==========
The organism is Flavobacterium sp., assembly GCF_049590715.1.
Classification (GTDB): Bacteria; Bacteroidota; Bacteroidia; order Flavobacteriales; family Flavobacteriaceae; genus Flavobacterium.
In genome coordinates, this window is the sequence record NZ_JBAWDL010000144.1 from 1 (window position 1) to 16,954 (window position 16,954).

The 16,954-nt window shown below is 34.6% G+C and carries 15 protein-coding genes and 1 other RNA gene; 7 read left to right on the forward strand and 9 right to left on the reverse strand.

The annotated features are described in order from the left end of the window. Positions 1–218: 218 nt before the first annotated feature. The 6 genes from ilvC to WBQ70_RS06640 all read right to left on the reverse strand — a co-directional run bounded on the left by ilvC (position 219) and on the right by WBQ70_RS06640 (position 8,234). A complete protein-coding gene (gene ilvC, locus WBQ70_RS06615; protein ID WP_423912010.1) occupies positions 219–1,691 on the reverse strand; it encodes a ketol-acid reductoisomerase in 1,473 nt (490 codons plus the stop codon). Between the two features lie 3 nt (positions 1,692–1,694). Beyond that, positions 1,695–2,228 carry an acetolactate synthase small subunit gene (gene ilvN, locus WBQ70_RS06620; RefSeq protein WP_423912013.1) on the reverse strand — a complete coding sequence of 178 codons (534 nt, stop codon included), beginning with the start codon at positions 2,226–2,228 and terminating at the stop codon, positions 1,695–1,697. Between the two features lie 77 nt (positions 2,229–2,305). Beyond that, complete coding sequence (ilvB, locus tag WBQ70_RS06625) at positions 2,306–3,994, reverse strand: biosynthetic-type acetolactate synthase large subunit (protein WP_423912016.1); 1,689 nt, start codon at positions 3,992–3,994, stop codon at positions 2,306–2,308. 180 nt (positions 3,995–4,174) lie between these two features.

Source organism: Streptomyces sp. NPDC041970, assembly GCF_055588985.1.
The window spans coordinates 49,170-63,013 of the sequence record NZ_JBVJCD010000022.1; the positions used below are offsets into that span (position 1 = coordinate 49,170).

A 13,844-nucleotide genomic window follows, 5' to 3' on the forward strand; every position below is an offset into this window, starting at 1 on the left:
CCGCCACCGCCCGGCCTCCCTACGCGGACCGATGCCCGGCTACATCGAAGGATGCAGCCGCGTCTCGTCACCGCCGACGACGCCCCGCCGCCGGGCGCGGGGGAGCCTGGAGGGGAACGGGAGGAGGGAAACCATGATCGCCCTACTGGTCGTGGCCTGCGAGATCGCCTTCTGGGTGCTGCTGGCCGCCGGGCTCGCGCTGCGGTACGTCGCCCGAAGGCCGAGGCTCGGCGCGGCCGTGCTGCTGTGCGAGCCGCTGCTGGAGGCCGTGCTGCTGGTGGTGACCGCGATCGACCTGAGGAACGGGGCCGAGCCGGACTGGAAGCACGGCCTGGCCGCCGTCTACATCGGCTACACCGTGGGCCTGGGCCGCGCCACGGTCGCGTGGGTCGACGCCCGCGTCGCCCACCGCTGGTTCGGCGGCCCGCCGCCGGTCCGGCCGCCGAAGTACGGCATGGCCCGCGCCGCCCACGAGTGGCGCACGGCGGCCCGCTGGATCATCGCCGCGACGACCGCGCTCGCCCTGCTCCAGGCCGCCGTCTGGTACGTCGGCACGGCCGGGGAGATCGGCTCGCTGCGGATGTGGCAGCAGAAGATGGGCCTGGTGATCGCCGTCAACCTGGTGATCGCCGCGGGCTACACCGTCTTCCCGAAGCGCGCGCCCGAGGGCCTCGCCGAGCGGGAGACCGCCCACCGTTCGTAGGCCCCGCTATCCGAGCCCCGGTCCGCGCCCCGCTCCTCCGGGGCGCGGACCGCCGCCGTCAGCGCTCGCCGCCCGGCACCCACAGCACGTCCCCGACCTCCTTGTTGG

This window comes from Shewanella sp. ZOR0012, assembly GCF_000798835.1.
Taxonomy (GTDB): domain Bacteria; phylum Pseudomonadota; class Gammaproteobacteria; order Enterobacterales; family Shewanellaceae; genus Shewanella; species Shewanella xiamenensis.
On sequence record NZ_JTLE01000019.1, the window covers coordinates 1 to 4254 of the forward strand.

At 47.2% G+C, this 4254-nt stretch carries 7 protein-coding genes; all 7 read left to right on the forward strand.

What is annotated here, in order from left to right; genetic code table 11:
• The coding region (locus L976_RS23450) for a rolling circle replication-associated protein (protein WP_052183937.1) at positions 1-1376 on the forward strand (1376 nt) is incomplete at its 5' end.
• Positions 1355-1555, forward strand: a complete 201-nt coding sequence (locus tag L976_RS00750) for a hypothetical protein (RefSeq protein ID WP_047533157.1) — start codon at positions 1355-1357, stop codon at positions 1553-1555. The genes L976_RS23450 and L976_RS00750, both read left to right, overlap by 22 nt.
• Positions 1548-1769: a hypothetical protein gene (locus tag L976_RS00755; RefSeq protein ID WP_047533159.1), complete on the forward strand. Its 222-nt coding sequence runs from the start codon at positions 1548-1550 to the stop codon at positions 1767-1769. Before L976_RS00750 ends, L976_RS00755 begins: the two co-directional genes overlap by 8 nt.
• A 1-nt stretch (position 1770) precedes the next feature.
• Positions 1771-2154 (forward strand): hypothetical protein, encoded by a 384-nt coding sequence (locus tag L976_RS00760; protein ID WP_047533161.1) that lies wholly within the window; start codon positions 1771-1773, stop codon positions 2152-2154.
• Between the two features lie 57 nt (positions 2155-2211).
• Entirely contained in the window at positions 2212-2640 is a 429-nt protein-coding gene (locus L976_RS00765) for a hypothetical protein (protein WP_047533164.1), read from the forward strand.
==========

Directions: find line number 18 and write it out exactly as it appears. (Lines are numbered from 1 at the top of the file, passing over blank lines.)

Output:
• A 1-nt stretch (position 1770) precedes the next feature.